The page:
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Summer Vacation is Deadliest Time for Teen Drivers

May 13, 2013

For teenagers, summer vacation is time to hang out with friends, and celebrate the end of the school year. However, that care-free attitude, combined with more opportunities to be in the car with other teens, is a deadly mix.

"We've always been real cautious with our kids driving," said Craig Wilson.

Wilson said he knew that his two children needed to be prepared when it was time for them to take the wheel, and with good reason.

According to AAA, car accidents are the leading cause of death among teenagers, and the period from Memorial Day to Labor Day are the 100 deadliest days for teen drivers.

"They are absolutely partying a little more. Definitely more distraction, on their way to someplace fun like the beach. They are having a good time, as opposed to school,” said Shelia Jones, an instructor at Green Light Driving School.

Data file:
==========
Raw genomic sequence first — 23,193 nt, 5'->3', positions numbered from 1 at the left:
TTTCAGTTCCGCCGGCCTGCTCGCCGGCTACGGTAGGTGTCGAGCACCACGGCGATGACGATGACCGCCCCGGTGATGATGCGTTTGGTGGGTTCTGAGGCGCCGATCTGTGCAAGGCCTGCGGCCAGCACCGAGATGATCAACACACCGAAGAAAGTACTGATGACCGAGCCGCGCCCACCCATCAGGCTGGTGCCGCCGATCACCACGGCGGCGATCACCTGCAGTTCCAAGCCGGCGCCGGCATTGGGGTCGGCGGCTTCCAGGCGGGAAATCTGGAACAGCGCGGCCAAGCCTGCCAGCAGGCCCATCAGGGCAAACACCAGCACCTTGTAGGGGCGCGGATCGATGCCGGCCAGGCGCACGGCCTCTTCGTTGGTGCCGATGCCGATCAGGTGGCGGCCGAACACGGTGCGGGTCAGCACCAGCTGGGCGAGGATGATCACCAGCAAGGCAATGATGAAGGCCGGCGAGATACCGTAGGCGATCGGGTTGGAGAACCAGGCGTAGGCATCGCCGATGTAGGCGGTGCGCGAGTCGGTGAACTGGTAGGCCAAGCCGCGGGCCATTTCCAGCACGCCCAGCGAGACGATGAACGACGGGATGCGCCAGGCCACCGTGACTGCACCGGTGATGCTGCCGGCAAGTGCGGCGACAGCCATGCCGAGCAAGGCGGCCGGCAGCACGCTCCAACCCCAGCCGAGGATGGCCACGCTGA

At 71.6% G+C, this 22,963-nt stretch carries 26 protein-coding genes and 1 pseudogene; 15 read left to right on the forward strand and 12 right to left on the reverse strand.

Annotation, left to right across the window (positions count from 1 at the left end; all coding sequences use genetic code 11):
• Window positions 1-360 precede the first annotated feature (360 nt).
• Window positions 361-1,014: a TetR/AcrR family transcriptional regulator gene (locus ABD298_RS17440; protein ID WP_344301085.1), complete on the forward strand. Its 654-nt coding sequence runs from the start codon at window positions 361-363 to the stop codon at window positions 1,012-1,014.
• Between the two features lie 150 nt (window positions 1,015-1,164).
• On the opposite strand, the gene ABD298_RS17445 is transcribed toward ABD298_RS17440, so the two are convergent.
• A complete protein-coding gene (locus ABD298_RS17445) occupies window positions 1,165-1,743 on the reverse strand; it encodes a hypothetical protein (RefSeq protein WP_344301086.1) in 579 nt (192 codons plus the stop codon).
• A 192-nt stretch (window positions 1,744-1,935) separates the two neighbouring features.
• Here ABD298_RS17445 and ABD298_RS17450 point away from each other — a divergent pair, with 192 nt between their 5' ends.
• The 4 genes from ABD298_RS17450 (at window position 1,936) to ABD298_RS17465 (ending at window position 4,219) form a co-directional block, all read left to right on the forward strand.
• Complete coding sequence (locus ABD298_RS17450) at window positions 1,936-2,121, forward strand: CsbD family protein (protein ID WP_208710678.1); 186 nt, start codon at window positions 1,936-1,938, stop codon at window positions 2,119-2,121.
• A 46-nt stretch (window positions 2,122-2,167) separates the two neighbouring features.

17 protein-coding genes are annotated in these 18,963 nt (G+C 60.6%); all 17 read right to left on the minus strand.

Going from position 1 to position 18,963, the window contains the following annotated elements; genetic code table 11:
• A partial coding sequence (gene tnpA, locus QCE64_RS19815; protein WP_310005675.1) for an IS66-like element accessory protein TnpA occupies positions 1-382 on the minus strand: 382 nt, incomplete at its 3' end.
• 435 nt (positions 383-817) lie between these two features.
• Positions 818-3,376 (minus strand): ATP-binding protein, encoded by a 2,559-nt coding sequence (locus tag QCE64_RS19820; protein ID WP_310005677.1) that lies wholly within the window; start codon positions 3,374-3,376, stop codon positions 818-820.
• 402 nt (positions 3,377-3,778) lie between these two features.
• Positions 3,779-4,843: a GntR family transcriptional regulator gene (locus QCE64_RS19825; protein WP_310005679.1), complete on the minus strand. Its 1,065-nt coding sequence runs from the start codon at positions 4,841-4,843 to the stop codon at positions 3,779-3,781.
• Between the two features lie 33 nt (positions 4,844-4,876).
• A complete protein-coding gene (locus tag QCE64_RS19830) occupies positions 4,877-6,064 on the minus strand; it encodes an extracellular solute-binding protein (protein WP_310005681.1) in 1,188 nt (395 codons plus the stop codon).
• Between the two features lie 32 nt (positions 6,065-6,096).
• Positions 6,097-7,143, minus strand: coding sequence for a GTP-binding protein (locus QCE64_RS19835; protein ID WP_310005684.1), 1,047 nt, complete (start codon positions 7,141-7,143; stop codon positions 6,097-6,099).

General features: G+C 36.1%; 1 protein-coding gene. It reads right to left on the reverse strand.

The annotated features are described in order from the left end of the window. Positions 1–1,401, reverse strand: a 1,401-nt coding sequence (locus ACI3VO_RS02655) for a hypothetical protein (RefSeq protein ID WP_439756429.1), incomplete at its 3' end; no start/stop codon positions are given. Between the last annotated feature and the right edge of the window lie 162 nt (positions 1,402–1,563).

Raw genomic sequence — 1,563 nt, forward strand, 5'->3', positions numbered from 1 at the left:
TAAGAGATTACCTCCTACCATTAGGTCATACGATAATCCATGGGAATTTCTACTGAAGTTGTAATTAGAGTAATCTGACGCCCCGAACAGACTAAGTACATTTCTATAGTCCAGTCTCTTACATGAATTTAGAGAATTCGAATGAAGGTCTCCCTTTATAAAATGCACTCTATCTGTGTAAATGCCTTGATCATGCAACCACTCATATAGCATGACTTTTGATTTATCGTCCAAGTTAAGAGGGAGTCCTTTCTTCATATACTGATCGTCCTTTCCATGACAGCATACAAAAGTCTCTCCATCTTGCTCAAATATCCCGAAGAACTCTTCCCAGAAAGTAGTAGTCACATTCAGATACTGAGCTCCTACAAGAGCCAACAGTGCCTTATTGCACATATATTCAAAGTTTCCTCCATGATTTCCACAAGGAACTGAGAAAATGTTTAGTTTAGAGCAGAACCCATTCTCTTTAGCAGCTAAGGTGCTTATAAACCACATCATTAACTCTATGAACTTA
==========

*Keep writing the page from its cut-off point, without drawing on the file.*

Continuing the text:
According to AAA more than 7,300 teens died in traffic crashes during the summer from 2005 to 2009, with an average of 422 deaths per month.

Albemarle County Police say there are several factors that cause these crashes.

"Speeding, drinking and driving and distracted driving, but an inexperienced teenager drivers needs to be more cautious,” said Carter Johnson. “Especially this time of year when you have certain events like prom and graduation.”

One of the best ways to keep teens safe, is for parents to talk to their teens about the importance safe driving, something Craig Wilson says he has done.

"A lot of times you have other kids in the car which influences your decisions,” said Wilson. “We've had those discussions in advance, and I think that's key to their success on the road."

Wilson’s 17 -year-old daughter, Maddy, says she is prepared to hit the road this summer, and is thankful her parents pushed her to be a safe driver.

"I love that they forced me to spend all day out there behind the wheel. Just being alert of everything around you is really important,” Maddy said.

Although Maddy may be ready for this summer, AAA wants all teens to remember that safety doesn't take the summer off.

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